In the Indian and the Middle-Eastern cultures, history tells us, for a man of substance a turban was a necessary accoutrement to his clothes.

Hindus, too, used to value a turban, but not anymore. The irony is that even now in the 21st century, at least when they are getting married, most high-caste Hindu males also don a turban, even if only for an hour; and then perhaps again at their death one is put on their heads. In their daily lives, one would hardly ever see a turban on a Hindu head, most would not have one in their wardrobe. They gave up that privilege and right during the Islamic domination of India and later when they came to ape the Western model of a male.

Yet, the people of Punjab have always treasured a turban and the men have always flaunted the wild colors that mark Punjabi festivals.

The turban became a fundamental historical marker in Sikh heritage when in 1699 Guru Gobind Singh declared the long unshorn hair (Kesh) an article of faith. History tells us of the many, many Sikhs who have fought and died for their right to wear one.

Now a turban means the "coming of age" for a young Sikh. I look at it as the uniform of a Sikh.

We know that uniforms carry a message. A uniformed soldier, we know, has taken an oath to risk his or her own life in our service.

I am not naïve. I know that soldiers can turn bad and plunder instead of protecting us. They can break the law, erasing the line between the police and criminals. When convicted of behavior unbecoming the oath and uniform, society demands that he surrender his gun, badge and uniform; from them emerge his power and authority.

The son and daughter of a police officer or soldier in the army are not automatically entitled to their own uniform, badge and gun just because their parent had one. The uniform is not inherited; it must be earned. There are requirements, qualifications and intensive training.

A uniform makes a statement that is both strong and eloquent. We instinctively and intuitively draw conclusions; our expectations of that person stem from such inferences. I can safely assume that someone with a stethoscope is a health professional, just as I presume that a person in a certain sort of uniform and wearing a badge is a police officer. Rarely would there be any need to question the credentials of someone in the uniform of his or her profession.

Similarly, a man with a collar is a priest and a woman wearing a habit is a nun. This was the intention when Pope Gregory mandated a uniform for the clergy in the Roman Catholic Church. He was creating an "Army of Christ" in service to the church.

No matter what the mission or occupation, a uniform proclaims the specialized training, discipline and dedication of a professional.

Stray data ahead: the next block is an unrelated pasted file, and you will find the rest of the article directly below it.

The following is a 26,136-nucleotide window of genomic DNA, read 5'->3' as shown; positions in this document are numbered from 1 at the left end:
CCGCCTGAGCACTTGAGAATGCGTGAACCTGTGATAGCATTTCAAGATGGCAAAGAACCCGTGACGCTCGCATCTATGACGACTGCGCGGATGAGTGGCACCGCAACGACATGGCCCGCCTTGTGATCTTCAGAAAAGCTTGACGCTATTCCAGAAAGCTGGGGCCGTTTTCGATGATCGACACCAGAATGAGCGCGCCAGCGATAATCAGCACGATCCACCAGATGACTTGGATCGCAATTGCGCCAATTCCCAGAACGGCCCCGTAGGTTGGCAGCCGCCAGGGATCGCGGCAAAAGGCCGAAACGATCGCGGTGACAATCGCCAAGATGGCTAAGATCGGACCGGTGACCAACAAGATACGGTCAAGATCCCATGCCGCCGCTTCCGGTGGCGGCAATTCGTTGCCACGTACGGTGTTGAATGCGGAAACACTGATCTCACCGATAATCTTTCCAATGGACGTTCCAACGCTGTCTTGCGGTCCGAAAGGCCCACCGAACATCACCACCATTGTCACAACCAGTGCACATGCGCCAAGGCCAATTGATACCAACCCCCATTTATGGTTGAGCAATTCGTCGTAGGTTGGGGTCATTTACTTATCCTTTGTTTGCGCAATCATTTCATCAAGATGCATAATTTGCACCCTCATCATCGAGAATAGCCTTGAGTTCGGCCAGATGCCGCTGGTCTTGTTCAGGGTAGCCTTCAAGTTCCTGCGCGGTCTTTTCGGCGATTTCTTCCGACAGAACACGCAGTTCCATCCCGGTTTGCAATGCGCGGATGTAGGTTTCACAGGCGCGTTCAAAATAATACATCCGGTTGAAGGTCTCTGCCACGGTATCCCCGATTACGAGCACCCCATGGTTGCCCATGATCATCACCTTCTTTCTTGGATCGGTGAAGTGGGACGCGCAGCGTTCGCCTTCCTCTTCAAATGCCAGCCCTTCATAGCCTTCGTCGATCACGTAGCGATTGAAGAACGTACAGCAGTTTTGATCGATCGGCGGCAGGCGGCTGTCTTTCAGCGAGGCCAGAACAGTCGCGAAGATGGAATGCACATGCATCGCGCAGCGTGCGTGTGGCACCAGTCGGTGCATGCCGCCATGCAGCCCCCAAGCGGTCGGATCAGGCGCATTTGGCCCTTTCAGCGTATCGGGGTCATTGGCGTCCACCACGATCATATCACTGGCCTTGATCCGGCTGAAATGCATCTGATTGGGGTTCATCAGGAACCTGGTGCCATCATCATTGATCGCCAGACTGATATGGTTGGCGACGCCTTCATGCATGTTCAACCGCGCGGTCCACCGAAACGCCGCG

For a Sikh the turban is a similar marker of his faith and its discipline. But this army of God (that is how I view the meaning of Khalsa) was not created to wage aggressive war, conquer territory or subjugate others, but with a single mission - to discipline the mind. The battlefield of the mind was its domain, and Guru Gobind Singh recommended that his Khalsa engage in this battle every day.

Being or becoming a soldier, like signing up for a cause, is not a hereditary vocation or avocation. Each individual must take his or her own risks and earn his or her own stripes. It is not a business that a parent may leave to a child. The emphasis, then, rightly shifts from being a Sikh to becoming one.

What is my expectation when I see a Sikh in uniform? Indeed, it should be no different from what I expect when I see another professional in uniform. Even though I am prepared for occasional disappointment, from a professional person in uniform I expect training, discipline, dedication, honesty and integrity to his or her cause. Out of uniform, a professional is neither held to the same standards nor accorded the same consideration or deference.

I hasten to add that a professional's training doesn't end with a person's investiture. Continuing education is a lifelong process and a never-ending requirement. In this matter my views of a police officer, scholar, scientist, banker, baker or Sikh are the same.

What does a Sikh's uniform proclaim to the world? Is his word his bond? Is he the man who has taken an oath that attaches him to the Guru's Word and who strives mightily to live by it?

The word "Sikh" derivatively means a student. Hence, Sikhs by definition are lifelong students of the Sikh way of life.

One way then is to look at the turban is as a crown on a Sikh's head. History teaches us that Sikhs would rather lose a head than part with the turban and the unshorn hair (kesh) under it.